October 6, 2014 — St. Vincent Heart Center officials announced that the faith-based hospital is the second in the nation to implant the new investigational “heart pump.” Christopher Salerno, cardiothoracic surgeon at St.Vincent Heart Center implanted the new Left Ventricular Assist System (LVAS) called the HeartMate III on a 19-year-old patient. St. Vincent Heart Center is participating in the U.S. Investigational Device Exemption (IDE) clinical trial with the HeartMate III for patients with congestive heart failure. The Thoratec HeartMate III Left Ventricular Assist Device (LVAD) is a new advancement in mechanical circulatory support (MCS). St. Vincent Heart Center is part of St. Louis-based Ascension Health.
Lucas Jackson, 19, of North Vernon, Ind., was diagnosed with hypertrophic cardiomyopathy — a disease in which the heart muscle becomes abnormally thick, making it harder for the heart to pump blood — and congestive heart failure days after his 18th birthday. Nine months earlier, his father passed away from the same condition. Prior to his father’s passing and his diagnosis, Jackson was your typical teenager with a passion for dirt track car racing. The oldest of four, he is one of three siblings who have a genetic heart condition. Jackson received the new HeartMate III LVAD while he waits for a new heart.
The HeartMate III LVAD is a small implantable mechanical device that helps circulate blood throughout the body. Sometimes called a “heart pump” or “VAD,” it is designed to supplement the heart’s pumping function for patients whose hearts are too weak to adequately pump blood on their own. The fully magnetically levitated technology foundation is designed to lower adverse event rates through improved compatibility with blood, while HeartMate III also enhances ease of surgical placement through its compact size.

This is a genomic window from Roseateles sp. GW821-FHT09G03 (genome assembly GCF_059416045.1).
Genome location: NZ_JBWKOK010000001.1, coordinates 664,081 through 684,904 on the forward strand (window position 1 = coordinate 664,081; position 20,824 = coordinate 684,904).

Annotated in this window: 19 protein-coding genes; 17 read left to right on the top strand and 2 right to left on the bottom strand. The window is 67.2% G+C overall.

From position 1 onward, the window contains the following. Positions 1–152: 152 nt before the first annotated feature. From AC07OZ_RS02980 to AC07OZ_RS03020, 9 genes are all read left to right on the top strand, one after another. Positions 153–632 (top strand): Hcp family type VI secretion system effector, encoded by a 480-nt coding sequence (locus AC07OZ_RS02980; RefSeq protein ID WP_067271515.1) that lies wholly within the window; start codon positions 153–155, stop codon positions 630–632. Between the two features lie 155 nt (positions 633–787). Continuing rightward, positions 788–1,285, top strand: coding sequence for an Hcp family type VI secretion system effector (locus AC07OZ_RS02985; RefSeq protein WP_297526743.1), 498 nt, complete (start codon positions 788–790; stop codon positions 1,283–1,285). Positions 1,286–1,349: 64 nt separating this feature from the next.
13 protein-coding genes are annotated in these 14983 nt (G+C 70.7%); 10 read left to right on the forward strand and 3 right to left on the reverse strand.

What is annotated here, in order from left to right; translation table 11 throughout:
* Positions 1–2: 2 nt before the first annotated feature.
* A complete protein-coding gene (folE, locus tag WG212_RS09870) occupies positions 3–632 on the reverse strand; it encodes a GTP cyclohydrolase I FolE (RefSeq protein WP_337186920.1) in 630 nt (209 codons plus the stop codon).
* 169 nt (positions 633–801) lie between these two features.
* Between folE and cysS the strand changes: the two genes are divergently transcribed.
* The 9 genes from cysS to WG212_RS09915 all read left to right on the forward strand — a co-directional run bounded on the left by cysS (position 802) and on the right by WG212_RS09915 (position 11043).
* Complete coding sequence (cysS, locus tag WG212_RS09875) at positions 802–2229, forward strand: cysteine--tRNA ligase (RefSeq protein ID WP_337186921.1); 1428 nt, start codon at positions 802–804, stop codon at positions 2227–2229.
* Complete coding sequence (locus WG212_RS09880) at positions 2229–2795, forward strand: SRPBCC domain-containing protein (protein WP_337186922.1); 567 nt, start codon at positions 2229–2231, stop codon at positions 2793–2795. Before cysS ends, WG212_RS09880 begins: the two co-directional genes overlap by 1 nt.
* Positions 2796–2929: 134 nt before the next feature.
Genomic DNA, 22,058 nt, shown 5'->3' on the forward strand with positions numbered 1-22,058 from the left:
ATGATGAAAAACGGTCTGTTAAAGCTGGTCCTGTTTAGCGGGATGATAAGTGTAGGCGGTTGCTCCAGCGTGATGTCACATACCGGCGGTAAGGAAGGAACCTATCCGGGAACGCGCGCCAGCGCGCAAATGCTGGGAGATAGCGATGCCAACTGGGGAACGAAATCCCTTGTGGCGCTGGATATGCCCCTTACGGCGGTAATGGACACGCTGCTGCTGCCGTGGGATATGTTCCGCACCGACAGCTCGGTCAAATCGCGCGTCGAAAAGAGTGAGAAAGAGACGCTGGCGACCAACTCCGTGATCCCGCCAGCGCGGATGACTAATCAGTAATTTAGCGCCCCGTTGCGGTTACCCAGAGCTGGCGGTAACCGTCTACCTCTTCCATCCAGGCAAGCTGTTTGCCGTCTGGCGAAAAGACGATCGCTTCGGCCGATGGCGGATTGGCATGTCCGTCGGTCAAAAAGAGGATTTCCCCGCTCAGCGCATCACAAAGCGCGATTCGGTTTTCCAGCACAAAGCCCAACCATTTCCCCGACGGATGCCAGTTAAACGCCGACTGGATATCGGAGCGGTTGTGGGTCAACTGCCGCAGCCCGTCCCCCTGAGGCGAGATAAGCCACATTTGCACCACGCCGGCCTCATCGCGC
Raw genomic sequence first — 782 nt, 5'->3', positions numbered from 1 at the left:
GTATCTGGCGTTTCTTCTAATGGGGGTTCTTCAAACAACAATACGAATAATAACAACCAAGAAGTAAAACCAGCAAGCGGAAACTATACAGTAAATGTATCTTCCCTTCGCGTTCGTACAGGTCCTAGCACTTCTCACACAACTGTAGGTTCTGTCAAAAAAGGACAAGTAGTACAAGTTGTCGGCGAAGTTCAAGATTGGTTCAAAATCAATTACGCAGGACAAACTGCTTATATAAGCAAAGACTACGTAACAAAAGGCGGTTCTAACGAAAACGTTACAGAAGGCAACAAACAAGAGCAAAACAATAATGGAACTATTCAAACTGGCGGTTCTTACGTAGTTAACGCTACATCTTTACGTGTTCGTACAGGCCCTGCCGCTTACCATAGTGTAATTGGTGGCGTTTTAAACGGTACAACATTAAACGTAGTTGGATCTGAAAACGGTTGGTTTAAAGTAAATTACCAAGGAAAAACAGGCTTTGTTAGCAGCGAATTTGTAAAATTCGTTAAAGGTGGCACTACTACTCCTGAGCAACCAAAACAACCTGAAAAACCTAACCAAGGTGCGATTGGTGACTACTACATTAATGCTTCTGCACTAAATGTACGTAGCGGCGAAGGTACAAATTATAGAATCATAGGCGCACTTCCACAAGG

Compared to other LVADs on the market, the HeartMate III has been designed to be more patient friendly. The battery has a longer run time — thus far testing shows 17 hours on a pair of batteries. Also, the smaller device allows for a less invasive surgery. Some of the benefits of this new device are that there is no pump pocket required below the diaphragm thus potential for less dissection, shorter surgery time, and less bleeding.
“While the number of patients being diagnosed with advance heart failure continues to rise, the number of donor hearts has remained stagnant,” said Salerno. “St. Vincent Heart Center is proud to be one of the first to assess this therapy and look forward to making it available to patients in Indiana.”
More than 5 million people in the United States are afflicted with congestive heart failure (CHF). Of these, more than 250,000 are advanced cases, with an annual mortality rate of 80 percent.
The HeartMate III LVAS U.S. IDE Clinical Trial is designed to evaluate the safety and effectiveness of the investigational device. Patients who agree to participate in the study are randomly assigned to receive either the HeartMate II or the HeartMate III LVAD.
For more information: 1.usa.gov/YcZfqb